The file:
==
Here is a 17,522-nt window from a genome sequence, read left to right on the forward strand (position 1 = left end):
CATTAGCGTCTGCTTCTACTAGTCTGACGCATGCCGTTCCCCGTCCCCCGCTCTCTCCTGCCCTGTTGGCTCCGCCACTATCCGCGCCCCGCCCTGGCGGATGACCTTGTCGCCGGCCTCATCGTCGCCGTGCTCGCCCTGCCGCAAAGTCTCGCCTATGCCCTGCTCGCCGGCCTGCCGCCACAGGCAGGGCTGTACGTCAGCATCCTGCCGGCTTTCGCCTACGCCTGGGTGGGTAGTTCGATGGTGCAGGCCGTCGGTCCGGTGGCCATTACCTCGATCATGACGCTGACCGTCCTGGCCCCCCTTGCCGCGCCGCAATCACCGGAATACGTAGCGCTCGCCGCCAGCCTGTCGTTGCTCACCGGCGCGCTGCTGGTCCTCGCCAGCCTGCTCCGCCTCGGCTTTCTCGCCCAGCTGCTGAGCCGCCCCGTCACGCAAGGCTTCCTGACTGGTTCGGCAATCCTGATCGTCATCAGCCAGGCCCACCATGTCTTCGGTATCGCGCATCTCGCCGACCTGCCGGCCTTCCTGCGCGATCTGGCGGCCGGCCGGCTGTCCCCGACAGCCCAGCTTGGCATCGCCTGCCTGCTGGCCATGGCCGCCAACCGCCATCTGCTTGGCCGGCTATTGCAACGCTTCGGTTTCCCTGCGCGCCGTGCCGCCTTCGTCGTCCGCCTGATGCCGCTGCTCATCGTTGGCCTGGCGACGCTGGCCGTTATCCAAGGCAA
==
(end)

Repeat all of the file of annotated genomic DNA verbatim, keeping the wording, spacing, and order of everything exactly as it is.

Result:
Here is a 17,522-nt window from a genome sequence, read left to right on the forward strand (position 1 = left end):
CATTAGCGTCTGCTTCTACTAGTCTGACGCATGCCGTTCCCCGTCCCCCGCTCTCTCCTGCCCTGTTGGCTCCGCCACTATCCGCGCCCCGCCCTGGCGGATGACCTTGTCGCCGGCCTCATCGTCGCCGTGCTCGCCCTGCCGCAAAGTCTCGCCTATGCCCTGCTCGCCGGCCTGCCGCCACAGGCAGGGCTGTACGTCAGCATCCTGCCGGCTTTCGCCTACGCCTGGGTGGGTAGTTCGATGGTGCAGGCCGTCGGTCCGGTGGCCATTACCTCGATCATGACGCTGACCGTCCTGGCCCCCCTTGCCGCGCCGCAATCACCGGAATACGTAGCGCTCGCCGCCAGCCTGTCGTTGCTCACCGGCGCGCTGCTGGTCCTCGCCAGCCTGCTCCGCCTCGGCTTTCTCGCCCAGCTGCTGAGCCGCCCCGTCACGCAAGGCTTCCTGACTGGTTCGGCAATCCTGATCGTCATCAGCCAGGCCCACCATGTCTTCGGTATCGCGCATCTCGCCGACCTGCCGGCCTTCCTGCGCGATCTGGCGGCCGGCCGGCTGTCCCCGACAGCCCAGCTTGGCATCGCCTGCCTGCTGGCCATGGCCGCCAACCGCCATCTGCTTGGCCGGCTATTGCAACGCTTCGGTTTCCCTGCGCGCCGTGCCGCCTTCGTCGTCCGCCTGATGCCGCTGCTCATCGTTGGCCTGGCGACGCTGGCCGTTATCCAAGGCAA